White gay male reps ‘not oppressed enough’ to be in LGBT societies, say campaigners
The National Union of Students’ LGBT+ Campaign called for those who represent gay men to be removed from LGBT+ societies at their yearly conference in Sheffield this week.
The motion the group passed specifically implies discrimination and prejudice is more likely to happen if white ‘cis’ gay men dominate the society. Cisgender, often abbreviated to ‘cis’, refers to people whose physiology and identity match the gender they were assigned at birth.
The campaign also seeks to push LGBT+ societies into scrapping the position completely.
“The reps system exists to ensure that committees can always have a reserved place for groups which disproportionately face oppression within the LGBT+ community,” the motion said.
“Gay men do not face oppression as gay men within the LGBT+ community and do not need a reserved place on society committees.”
The motion also addresses the contentious “no-platforming” debate, whereby speakers are denied a platform to express their views if they are thought to be “bigoted.”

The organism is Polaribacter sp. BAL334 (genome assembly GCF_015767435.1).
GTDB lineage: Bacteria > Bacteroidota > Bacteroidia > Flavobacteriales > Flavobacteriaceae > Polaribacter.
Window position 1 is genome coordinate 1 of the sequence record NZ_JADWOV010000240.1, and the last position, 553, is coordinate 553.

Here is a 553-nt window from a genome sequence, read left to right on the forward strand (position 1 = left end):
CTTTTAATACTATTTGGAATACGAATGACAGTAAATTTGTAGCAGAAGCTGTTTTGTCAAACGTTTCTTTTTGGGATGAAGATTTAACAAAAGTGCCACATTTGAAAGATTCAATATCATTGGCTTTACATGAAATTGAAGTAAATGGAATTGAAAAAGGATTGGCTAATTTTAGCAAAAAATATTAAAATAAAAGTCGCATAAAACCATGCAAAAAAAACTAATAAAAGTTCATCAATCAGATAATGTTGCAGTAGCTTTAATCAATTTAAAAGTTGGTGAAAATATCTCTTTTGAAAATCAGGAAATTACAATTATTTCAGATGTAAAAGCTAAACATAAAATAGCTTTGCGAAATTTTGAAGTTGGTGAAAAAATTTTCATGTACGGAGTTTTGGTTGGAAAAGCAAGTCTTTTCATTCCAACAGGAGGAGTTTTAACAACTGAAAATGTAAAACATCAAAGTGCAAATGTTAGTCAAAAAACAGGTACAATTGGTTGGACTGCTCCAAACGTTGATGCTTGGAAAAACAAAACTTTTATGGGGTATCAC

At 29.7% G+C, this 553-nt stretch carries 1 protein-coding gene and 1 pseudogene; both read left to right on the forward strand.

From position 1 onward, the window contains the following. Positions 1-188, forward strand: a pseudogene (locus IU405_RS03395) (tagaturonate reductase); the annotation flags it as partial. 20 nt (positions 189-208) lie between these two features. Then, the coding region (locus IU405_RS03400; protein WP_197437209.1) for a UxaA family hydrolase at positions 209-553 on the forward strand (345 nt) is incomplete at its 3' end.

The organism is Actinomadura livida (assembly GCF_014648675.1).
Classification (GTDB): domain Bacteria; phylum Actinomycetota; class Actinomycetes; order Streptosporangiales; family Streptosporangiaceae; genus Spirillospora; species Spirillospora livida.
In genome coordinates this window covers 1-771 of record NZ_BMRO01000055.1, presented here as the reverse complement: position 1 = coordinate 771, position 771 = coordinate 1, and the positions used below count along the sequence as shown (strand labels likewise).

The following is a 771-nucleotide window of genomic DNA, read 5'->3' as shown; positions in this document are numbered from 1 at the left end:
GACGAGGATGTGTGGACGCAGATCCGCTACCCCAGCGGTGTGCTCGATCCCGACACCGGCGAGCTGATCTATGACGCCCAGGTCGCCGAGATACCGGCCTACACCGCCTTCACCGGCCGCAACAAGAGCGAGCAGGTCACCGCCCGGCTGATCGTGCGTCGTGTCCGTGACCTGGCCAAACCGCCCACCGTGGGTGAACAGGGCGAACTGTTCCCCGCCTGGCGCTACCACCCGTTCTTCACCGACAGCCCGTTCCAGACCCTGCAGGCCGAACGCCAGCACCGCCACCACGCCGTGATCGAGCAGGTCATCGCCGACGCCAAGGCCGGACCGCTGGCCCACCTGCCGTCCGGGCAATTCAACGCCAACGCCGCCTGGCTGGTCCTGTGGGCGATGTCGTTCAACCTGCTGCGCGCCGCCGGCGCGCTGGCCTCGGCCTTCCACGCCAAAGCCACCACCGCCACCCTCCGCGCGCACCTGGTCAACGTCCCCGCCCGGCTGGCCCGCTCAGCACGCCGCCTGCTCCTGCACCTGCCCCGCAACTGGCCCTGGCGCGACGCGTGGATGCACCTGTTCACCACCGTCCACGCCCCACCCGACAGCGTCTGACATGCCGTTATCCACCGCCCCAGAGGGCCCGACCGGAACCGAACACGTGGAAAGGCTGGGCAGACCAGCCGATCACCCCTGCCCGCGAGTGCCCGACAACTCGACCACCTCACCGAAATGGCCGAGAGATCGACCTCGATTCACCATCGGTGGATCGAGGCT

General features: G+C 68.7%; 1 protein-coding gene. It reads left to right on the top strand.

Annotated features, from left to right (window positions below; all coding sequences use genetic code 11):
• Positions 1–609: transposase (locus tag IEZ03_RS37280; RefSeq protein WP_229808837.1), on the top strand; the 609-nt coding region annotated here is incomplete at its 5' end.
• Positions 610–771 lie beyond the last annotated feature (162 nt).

“Students’ Unions have a choice of who to host as speakers, and denying them that platform is a choice that SUs should feel free to make on ideological and welfare-based grounds. We reaffirm our commitment to a policy of no platform for fascists,” it reads.
Speaking to Gay Times (GT) Magazine on Wednesday, a spokesperson for the National Union of Students (NUS) said the motion defending “no platform and safe spaces” was passed at the yearly conference without a single amendment.
“All delegates are free to submit motions for discussion but they do not necessarily represent the views of the NUS if at all. The NUS does not have any committee places solely reserved for men, this is because we recognize that the LGBT+ community is far wider than just men, at a national level we have open places where anyone can put themselves forward for nomination,” the spokesperson said.
The National Union of Students LGBT+ Campaign says it has played a key role in changing the lives of lesbian, gay, bisexual and trans (LGBT) students in Britain. It describes itself as an autonomous wing of the NUS.
The group has been a central player in multiple campaigns that brought about serious legal change, including gender recognition and civil partnerships. Last December, it dispatched more than 4,000 Christmas cards to Prime Minister David Cameron, demanding he support equal marriage rights.